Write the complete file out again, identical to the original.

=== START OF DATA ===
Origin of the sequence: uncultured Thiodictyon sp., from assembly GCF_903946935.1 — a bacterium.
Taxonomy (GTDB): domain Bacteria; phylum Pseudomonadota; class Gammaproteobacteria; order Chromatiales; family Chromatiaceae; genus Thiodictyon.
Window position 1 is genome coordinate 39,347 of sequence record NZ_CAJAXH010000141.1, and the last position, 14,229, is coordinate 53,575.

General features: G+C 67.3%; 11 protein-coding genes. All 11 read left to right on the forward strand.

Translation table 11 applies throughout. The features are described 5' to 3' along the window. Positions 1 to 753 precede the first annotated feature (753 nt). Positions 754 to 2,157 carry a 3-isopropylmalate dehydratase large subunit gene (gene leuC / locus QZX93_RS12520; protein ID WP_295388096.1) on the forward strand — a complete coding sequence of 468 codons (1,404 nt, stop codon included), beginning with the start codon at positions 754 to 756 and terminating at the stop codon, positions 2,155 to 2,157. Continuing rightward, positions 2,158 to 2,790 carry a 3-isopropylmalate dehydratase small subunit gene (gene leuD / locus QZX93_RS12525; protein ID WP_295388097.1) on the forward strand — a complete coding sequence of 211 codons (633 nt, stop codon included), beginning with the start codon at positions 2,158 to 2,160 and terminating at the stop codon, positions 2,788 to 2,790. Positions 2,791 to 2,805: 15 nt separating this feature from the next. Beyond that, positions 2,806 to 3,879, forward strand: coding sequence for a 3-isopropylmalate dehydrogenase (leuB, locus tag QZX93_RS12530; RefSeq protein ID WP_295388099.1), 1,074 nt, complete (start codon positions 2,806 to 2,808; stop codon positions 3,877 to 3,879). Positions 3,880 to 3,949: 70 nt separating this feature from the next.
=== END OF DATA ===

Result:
Origin of the sequence: uncultured Thiodictyon sp., from assembly GCF_903946935.1 — a bacterium.
Taxonomy (GTDB): domain Bacteria; phylum Pseudomonadota; class Gammaproteobacteria; order Chromatiales; family Chromatiaceae; genus Thiodictyon.
Window position 1 is genome coordinate 39,347 of sequence record NZ_CAJAXH010000141.1, and the last position, 14,229, is coordinate 53,575.

General features: G+C 67.3%; 11 protein-coding genes. All 11 read left to right on the forward strand.

Translation table 11 applies throughout. The features are described 5' to 3' along the window. Positions 1 to 753 precede the first annotated feature (753 nt). Positions 754 to 2,157 carry a 3-isopropylmalate dehydratase large subunit gene (gene leuC / locus QZX93_RS12520; protein ID WP_295388096.1) on the forward strand — a complete coding sequence of 468 codons (1,404 nt, stop codon included), beginning with the start codon at positions 754 to 756 and terminating at the stop codon, positions 2,155 to 2,157. Continuing rightward, positions 2,158 to 2,790 carry a 3-isopropylmalate dehydratase small subunit gene (gene leuD / locus QZX93_RS12525; protein ID WP_295388097.1) on the forward strand — a complete coding sequence of 211 codons (633 nt, stop codon included), beginning with the start codon at positions 2,158 to 2,160 and terminating at the stop codon, positions 2,788 to 2,790. Positions 2,791 to 2,805: 15 nt separating this feature from the next. Beyond that, positions 2,806 to 3,879, forward strand: coding sequence for a 3-isopropylmalate dehydrogenase (leuB, locus tag QZX93_RS12530; RefSeq protein ID WP_295388099.1), 1,074 nt, complete (start codon positions 2,806 to 2,808; stop codon positions 3,877 to 3,879). Positions 3,880 to 3,949: 70 nt separating this feature from the next.